And its side effects. Reported by David Held / Antonio d'Souza.
Based on suggestions by Jason Grossman and Ed Maste on the mailing list. We now add a [local su] prefix to the 'su' password prompt (by cheating and printing it before calling su), and we replace the 'sudo' password prompt with '[local sudo] Password: ' (by using the little-known and hopefully-portable -p option). We no longer call sudo or su if the uid is already 0; otherwise the prefix on the 'su' prompt would look weird, since su wouldn't ask for a password in that case. We don't add a prefix to the ssh password prompt, because it's too hard to tell if there will *be* an ssh password prompt. But people will probably assume that the password request is for the server anyway; few people are likely to think that 'sshuttle -r myhost.com' is going to prompt for the *local* password. Of course none of this is a problem on a modern OS, like Debian, that would say something like "Password for firstname.lastname@example.org:" instead of just "Password:". MacOS doesn't do that, however, so I assume many other OSes also don't. Let's try to help them out.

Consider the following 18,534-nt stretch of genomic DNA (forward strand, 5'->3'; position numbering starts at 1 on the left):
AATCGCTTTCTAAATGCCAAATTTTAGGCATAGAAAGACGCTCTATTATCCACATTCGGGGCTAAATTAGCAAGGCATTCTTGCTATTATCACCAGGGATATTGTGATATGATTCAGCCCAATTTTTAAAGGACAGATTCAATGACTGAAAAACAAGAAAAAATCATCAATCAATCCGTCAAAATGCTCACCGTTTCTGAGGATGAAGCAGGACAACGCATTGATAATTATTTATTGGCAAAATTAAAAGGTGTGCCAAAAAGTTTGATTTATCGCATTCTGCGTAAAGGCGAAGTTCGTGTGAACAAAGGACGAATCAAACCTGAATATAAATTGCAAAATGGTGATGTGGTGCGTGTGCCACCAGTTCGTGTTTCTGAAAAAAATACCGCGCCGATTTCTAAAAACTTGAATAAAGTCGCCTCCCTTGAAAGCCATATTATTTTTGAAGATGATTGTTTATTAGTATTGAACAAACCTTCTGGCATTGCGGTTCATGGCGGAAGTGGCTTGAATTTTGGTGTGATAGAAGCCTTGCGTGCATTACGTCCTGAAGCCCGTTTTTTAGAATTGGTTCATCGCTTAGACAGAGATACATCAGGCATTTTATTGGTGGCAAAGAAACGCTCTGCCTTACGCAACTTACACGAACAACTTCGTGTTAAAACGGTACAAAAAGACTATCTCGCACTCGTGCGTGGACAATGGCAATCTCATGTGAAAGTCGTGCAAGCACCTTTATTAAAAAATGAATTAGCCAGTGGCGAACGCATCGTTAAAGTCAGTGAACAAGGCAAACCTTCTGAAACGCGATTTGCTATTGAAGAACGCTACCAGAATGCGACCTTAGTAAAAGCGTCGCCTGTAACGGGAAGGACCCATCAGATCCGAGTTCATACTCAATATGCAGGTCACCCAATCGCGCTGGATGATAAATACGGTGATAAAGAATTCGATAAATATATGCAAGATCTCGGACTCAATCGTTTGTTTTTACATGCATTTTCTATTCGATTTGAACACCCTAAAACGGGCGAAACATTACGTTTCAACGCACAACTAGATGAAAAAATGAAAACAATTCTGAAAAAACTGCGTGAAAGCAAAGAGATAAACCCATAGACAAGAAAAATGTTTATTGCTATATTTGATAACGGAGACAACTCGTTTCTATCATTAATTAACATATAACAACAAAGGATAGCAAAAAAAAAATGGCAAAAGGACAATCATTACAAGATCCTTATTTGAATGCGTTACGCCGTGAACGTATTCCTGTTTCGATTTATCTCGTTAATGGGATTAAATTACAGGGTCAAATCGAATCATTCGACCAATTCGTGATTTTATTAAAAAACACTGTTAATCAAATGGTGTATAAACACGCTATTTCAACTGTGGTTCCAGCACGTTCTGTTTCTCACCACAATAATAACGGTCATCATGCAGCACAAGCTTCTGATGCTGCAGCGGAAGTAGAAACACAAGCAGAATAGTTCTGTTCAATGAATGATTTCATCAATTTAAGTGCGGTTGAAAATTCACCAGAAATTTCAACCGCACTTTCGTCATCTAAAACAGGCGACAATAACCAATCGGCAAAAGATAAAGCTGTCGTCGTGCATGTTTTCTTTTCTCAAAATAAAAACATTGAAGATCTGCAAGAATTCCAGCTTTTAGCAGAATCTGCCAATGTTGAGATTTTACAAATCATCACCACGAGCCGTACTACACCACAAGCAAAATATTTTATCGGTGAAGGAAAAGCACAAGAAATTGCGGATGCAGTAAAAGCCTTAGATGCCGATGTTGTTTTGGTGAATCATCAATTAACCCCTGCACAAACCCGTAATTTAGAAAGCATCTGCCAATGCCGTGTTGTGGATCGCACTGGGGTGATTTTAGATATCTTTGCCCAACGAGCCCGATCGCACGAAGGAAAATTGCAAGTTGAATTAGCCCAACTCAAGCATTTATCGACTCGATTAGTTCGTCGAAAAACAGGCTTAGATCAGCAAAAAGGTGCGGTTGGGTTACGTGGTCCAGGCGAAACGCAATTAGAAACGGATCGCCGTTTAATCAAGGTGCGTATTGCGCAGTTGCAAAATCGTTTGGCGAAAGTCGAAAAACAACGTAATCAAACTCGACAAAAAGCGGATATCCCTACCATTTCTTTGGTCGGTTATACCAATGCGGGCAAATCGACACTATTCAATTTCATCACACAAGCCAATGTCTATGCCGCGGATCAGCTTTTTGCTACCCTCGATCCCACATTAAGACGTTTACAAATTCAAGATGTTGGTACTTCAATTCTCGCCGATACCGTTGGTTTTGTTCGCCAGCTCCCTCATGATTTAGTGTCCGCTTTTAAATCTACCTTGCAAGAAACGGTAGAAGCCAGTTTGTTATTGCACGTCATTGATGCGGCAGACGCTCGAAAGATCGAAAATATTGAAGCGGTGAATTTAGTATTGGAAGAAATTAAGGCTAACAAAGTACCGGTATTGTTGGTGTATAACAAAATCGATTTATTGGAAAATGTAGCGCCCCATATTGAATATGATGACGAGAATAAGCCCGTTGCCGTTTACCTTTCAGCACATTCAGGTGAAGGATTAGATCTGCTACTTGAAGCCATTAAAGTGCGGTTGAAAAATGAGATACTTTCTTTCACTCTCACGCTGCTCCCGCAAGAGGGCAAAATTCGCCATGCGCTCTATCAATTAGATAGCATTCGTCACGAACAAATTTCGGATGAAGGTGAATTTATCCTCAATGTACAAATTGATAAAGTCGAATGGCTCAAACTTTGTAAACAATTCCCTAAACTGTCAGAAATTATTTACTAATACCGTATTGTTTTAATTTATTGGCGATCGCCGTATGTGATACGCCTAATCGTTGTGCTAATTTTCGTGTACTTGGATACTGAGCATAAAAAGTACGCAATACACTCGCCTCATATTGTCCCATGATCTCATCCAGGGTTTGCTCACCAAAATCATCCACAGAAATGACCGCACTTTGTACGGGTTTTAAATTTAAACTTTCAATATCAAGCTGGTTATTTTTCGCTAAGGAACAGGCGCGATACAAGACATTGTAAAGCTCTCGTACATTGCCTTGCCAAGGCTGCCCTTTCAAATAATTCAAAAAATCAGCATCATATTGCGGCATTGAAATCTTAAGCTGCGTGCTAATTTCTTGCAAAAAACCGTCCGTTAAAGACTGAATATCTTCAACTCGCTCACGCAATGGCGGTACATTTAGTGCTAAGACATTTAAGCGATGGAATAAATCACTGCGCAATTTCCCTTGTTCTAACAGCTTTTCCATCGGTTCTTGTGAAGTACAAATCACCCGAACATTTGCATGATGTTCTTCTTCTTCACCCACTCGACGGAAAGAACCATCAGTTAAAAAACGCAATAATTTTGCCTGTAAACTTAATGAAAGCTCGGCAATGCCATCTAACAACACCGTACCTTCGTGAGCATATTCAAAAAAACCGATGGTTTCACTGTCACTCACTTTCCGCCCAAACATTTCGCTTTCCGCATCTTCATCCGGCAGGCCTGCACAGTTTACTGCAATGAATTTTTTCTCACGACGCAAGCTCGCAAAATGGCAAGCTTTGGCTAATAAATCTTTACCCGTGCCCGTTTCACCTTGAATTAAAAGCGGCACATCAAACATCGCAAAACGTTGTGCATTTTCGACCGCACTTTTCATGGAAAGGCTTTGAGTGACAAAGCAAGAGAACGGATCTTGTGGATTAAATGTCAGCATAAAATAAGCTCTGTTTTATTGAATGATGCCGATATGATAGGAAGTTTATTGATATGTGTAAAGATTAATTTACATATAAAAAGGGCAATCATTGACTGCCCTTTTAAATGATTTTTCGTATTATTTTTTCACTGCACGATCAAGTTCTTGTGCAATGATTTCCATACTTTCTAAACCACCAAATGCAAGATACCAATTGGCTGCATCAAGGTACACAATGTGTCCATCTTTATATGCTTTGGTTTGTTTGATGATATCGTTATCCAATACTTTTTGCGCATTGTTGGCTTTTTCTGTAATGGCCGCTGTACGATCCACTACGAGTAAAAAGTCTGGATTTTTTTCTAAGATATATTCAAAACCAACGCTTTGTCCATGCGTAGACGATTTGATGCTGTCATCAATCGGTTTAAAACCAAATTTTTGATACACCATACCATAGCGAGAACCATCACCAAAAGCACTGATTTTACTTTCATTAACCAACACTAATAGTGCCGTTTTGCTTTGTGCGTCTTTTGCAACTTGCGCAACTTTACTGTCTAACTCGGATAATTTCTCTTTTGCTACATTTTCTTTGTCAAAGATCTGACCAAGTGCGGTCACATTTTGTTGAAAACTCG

Reported by Jason Axelson.
Instead, grab our source code, send it over the link, and have python eval it and then start the server.py main() function. Strangely, there's now *less* horrible stuff in ssh.py, because we no longer have to munge around with the PATH environment variable. And this significantly reduces the setup required to get sshuttle going. Based on a suggestion from Wayne Scott.
As requested by a user.
It looked okay in markdown, but some of the text lines were a bit too long.
Oops, got those mixed up with some random other markup format.